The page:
The author does tend to shade into the ‘tell vs. show’ arena here and there with how he spins his tale, but nothing that is too distracting from the story itself. After reading prior works, Patrick James Ryan continues to sharpen his story weaving skills. He loves playing on the nostalgia elicited by the good old summer days of kids playing baseball and spending their time out in the sun rather than inside playing video games. While I was not in my early teens in the 70s, I can appreciate what the story represents-a simpler time where Jaws was on the big screen, collecting beer cans was a fun hobby, and getting a wiffle ballgame together in the front yard was a blast. There is a lot of innocence to the kids that are Jimmy’s friends. Innocence that gets shredded and devoured once the horror begins. This is good B-Movie, grindhouse horror for those who love their stories full of pulpy carnage.

The Maggots Underneath the Porch can be found here: https://www.amazon.com/Maggots-Underneath-Porch-Patrick-James-ebook/dp/B074VG8BTX/ref=tmm_kin_swatch_0?_encoding=UTF8&qid=1519435992&sr=8-1


New Charity Anthology coming soon! “The Will To Survive”

I am happy to announce that I have contributed to another charity anthology that will be released on February 1st with all proceeds going to hurricane relief. Houston and Florida were hit with massive deadly hurricanes in late 2017 and Felicia Sullivan, who edited my revised versions of my Dark trilogy for Permuted Press, put together this project and got a ton of authors together to contribute to the project along with the artist who created the impressive cover you see below. My short, “The Collective”, appears within its pages and it is a story I have worked hard to find it a good home for several years after it was to be published in another anthology that didn’t come to fruition. The Collective is one of my ‘babies’ as it were-a story that is near and dear to my heart in many ways. This story has no zombies in it (it is more science fiction with perhaps a slight horror bent to it) and is a personal journey for one man faced with making an almost unbearable decision.  It is one I could never imagine having to make myself, which is what made writing this story so challenging and yet compelling for me.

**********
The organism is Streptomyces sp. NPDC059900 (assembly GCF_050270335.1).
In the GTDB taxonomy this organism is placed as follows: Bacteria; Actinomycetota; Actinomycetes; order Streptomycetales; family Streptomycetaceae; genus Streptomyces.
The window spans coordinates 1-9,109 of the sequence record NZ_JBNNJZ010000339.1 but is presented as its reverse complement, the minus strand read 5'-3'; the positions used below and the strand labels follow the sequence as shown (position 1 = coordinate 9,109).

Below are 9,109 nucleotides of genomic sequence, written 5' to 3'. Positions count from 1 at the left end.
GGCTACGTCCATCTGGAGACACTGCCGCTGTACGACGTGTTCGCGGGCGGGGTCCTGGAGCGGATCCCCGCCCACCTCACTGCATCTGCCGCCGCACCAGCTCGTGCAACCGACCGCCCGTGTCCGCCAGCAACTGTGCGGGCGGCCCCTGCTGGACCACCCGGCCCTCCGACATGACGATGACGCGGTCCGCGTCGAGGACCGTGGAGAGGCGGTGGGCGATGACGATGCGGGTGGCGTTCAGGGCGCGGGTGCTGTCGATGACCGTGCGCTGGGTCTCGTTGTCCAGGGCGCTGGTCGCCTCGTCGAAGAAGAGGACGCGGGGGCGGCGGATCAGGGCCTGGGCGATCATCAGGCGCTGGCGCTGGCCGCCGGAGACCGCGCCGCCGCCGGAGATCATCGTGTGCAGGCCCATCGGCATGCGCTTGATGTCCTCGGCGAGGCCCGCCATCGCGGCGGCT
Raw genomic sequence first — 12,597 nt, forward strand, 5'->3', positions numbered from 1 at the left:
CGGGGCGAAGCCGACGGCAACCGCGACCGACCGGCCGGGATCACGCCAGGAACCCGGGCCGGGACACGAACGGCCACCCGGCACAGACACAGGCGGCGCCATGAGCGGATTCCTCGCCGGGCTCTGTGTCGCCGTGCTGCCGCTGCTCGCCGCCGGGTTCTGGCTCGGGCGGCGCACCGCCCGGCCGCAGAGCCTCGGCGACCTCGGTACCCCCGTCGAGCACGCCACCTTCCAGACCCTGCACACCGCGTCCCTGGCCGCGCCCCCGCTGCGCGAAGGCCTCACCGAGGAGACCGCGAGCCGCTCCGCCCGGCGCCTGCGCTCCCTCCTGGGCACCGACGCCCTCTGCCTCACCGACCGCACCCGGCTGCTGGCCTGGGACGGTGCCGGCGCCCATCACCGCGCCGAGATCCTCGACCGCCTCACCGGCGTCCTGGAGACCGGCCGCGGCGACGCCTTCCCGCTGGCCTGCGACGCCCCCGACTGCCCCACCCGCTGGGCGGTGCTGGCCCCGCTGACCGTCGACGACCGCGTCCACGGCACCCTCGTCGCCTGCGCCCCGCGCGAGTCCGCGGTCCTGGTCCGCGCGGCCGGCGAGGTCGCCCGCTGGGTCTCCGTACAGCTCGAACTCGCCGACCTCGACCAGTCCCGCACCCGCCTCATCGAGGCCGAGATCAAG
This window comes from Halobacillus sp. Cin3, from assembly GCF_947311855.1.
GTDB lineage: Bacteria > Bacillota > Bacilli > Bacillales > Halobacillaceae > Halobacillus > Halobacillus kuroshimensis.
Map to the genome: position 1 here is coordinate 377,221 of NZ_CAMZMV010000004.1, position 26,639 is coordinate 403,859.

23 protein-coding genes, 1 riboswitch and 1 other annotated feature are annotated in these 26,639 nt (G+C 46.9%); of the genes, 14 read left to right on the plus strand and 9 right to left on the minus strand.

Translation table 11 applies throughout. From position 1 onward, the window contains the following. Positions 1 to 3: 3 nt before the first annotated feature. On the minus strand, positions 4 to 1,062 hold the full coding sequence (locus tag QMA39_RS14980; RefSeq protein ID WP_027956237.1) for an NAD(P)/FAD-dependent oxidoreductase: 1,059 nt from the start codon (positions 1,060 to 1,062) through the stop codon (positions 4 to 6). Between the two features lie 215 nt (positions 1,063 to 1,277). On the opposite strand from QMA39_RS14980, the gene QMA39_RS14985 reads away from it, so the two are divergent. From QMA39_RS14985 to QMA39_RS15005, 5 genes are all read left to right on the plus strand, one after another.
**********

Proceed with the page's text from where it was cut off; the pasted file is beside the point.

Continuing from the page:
So please consider making an investment in this book-the kindle or paperback version when they are available. You will be helping a couple of wonderful charities and you will get a lot of bang for your buck with 22 different stories from some very impressive authors.  Please check out the amazon page here: The Will To Survive.

When normal life collapses, peril waits around every corner, and one small slip could mean certain death. In THE WILL TO SURVIVE, twenty-two unique and brilliant voices bring to life stories of post-apocalyptic danger sure to make the heart race, the flesh creep.

It’s the end of the world. Do you have the will to survive?

NOTE: THE WILL TO SURVIVE is a collective effort by a great group of authors, born from the desire to help their fellow citizens suffering the devastating effects of multiple hurricanes. 100% of proceeds are being donated to two charities, One America Appeal and Global Giving Hurricane Harvey Relief Fund.